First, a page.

Melissa Hohl
MFA English, Creative Writing: Poetry, 2nd year

Melissa at Père Lachaise Cemetery, Paris, December 2014


Tell us a bit about yourself.
I’m a lover, a fighter, and a Californian.

How did you find out about the internship at the CLP?
When I applied to CSU’s Poetry MFA, I scoured the department’s website for and spoke to people already here about internship opportunities. A combination of the Internet and current students lead me to the CLP.


Why did you apply?
During my undergraduate years at San Francisco State University, I interned at Small Press Distribution in Berkeley. There I fell in love with small presses, and thus became interested in learning more about publishing. When I discovered the internship opportunity with the CLP, I jumped on it.

What did you expect before you started?
Looking back, I anticipated reading a lot of poetry from the queue, though I did not spend much time thinking about what an MFA, a graduate teaching assistantship, or an internship at a literary magazine might actually entail (there are pros and cons to this approach) until I physically arrived here at CSU in August of 2013, a mere three months after graduating college.

How has it surprised you?
Before beginning the internship, I did not know the extent to which we, the interns, are a part of the production of the magazine; we proofread, copyedit, typeset, and design the covers for the magazine as well as most all of the books we publish. I am continually surprised by and appreciative of how much trust Stephanie puts in us.

Melissa with Colorado Review Managing Editor Drew Webster


What’s a typical shift like, a “day in the life of an intern”?
The first thing I do when I walk in the door is ask Stephanie or Drew if there is any work for me to do besides reading from the queue. Sometimes there is other work, such as today: I‘m writing abstracts and coming up with keywords for poems from our summer issue, poems that will be posted on Project MUSE.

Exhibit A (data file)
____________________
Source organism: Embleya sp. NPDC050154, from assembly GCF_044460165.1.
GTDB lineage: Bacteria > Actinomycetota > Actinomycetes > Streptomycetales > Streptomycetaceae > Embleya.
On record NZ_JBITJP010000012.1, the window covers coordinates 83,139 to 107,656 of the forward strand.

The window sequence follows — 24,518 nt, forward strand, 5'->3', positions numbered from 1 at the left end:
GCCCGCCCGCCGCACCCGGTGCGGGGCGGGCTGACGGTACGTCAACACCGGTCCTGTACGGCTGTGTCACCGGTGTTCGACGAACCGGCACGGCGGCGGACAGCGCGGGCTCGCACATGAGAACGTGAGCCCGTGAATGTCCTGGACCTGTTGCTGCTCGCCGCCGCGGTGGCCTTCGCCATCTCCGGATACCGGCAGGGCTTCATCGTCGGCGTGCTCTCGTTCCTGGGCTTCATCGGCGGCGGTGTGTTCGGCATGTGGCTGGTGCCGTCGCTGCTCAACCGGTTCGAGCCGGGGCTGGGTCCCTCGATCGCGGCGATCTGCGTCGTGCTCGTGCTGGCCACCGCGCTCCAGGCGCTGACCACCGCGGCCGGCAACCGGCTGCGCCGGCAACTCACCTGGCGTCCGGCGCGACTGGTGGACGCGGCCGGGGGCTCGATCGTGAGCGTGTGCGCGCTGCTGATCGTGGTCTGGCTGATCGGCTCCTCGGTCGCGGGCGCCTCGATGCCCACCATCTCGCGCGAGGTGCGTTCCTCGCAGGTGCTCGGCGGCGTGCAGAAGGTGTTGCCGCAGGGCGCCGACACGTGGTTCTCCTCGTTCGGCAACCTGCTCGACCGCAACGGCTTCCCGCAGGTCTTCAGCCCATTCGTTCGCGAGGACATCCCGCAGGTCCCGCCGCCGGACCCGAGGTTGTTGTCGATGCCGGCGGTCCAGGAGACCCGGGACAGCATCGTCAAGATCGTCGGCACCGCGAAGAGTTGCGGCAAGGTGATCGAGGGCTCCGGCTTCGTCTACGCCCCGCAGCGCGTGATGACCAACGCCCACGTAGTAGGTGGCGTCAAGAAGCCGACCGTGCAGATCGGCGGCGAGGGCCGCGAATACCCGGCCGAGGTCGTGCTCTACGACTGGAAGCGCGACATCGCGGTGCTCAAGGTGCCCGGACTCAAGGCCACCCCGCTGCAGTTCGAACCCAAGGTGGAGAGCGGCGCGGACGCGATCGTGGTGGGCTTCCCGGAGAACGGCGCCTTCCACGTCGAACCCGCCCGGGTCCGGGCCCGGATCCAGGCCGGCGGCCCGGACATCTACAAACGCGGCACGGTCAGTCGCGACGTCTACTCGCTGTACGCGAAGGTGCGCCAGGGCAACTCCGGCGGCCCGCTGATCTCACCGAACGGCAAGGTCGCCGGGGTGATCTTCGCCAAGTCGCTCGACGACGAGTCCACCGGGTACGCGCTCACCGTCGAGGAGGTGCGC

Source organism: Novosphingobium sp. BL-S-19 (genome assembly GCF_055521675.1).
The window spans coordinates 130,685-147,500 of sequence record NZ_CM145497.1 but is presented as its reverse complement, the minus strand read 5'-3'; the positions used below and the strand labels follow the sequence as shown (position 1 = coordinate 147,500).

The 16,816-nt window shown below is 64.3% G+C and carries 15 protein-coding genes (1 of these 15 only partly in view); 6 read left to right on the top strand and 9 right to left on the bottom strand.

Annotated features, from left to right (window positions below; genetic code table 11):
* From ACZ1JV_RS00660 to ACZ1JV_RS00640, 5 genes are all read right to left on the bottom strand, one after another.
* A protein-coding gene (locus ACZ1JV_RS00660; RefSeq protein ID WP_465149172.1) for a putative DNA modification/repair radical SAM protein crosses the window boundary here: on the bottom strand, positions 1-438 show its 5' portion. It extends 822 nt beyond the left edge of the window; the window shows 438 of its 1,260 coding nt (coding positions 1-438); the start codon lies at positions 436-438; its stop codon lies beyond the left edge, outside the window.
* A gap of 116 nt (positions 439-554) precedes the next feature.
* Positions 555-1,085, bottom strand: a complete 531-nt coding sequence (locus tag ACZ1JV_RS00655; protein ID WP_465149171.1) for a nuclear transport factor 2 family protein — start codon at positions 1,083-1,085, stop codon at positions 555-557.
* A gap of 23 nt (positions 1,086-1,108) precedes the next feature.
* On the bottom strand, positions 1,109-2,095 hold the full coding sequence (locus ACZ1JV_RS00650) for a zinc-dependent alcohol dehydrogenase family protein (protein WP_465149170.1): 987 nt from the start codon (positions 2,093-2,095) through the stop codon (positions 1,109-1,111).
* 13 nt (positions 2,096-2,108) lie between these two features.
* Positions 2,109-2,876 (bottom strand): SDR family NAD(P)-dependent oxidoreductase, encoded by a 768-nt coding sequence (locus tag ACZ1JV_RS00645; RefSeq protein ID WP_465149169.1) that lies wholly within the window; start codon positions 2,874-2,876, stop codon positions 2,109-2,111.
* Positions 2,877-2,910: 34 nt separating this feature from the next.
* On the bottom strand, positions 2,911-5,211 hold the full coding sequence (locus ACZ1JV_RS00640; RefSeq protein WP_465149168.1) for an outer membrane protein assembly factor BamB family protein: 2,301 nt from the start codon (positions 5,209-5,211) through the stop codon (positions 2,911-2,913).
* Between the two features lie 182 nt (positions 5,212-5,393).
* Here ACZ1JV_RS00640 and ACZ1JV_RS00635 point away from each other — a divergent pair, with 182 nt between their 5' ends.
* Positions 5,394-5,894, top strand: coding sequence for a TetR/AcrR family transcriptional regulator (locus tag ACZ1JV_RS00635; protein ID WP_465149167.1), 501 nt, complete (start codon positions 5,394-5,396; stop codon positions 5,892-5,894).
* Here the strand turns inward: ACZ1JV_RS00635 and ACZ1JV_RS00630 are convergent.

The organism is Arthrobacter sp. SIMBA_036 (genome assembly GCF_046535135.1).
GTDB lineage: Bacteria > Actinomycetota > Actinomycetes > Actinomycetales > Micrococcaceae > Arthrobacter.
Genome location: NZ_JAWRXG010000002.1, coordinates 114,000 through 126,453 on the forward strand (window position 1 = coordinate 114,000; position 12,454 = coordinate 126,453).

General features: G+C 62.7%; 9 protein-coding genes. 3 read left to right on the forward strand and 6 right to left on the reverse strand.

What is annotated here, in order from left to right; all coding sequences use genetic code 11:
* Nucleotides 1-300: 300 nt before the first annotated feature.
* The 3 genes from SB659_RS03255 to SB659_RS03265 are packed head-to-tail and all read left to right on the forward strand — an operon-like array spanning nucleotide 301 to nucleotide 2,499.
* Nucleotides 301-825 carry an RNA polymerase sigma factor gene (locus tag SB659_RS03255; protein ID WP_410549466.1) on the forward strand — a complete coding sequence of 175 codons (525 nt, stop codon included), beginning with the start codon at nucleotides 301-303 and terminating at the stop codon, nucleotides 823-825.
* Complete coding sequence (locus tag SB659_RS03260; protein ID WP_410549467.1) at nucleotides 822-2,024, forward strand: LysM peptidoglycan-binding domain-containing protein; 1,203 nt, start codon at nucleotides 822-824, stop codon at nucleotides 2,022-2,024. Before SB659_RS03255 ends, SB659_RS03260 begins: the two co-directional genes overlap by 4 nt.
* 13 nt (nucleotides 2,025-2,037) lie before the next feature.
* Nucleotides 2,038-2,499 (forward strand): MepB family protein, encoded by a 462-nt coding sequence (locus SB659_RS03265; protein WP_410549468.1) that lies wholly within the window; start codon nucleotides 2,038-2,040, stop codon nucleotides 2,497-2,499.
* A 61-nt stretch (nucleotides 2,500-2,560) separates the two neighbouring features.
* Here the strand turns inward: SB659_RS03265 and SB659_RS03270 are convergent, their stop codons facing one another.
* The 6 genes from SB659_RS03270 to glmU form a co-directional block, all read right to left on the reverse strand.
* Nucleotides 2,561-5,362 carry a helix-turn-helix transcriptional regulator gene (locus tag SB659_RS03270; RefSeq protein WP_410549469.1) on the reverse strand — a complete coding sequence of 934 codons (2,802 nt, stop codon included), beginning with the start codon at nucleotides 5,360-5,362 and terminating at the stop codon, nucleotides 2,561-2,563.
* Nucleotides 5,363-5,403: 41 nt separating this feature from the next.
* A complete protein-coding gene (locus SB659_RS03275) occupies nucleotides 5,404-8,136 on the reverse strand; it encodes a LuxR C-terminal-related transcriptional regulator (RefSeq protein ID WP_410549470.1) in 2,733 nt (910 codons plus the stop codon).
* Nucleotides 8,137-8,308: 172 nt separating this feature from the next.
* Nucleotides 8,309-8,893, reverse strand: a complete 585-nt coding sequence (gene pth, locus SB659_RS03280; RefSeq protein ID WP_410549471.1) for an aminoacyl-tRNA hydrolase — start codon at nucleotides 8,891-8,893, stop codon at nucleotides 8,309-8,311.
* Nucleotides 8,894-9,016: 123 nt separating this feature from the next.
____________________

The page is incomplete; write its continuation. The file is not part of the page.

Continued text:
Where will we find you in five years?
Hopefully, you’ll find me back on the West Coast, probably in Portland, definitely writing, definitely reading, and maybe teaching or perhaps working for a small press or literary magazine.

Melissa at the Louvre, Paris, December 2014


How do you think this internship will help you in the future?
Interning at the CLP for two years has already equipped me with many skills that are necessary for running a small press or literary magazine. For instance, I recently learned how to use InDesign to make a cover for The Verging Cities, Natalie Scenters-Zapico’s book of poems. InDesign is crucial for the publishing industry and is also helpful in other professional settings outside the literary community. Further skills I’ve acquired or sharpened at the CLP include an understanding of how to proofread, copyedit, and typeset an entire manuscript or a single poem; all of this comes with meeting deadlines. Finally, this internship has helped me become a better reader of poems.


What advice do you have for students who want to apply, do the internship?
Be prepared to learn the ropes and make a few mistakes while you’re at it. Know that if you make a mistake, it’s not the end of the world; we are a teaching press, and we have your back.

Favorite CLP memory?
My favorite CLP memory is when I was given the opportunity to design the covers for the Fall/Winter 2014 issue of the magazine and for The Verging Cities. Then, at AWP, I met Natalie Scenters-Zapico—she had a book signing at the CLP table—and she told me how much she liked the cover I had designed. I was super proud. And we sold out of her book!


Considering doing an internship in the fall? As the spring semester winds down it can difficult to think about anything but finishing up course work, completing finals, and the promise of summer break. Even so, students may find themselves considering internships for the fall semester. The Center for Literary Publishing (CLP) Internship Program is one option for graduate students. CLP interns serve as first and second readers for the nearly nine thousand manuscripts of fiction, poetry, and nonfiction that Colorado Review receives every year. Interns also have opportunities to copyedit, proofread, and typeset; learn about book & magazine design, production, and management; gain proficiency in current industry software (InDesign, PhotoShop, Illustrator, FileMaker, WordPress, and Submittable); participate in social media campaigns; and assist in grantwriting.

Find out more about this internship.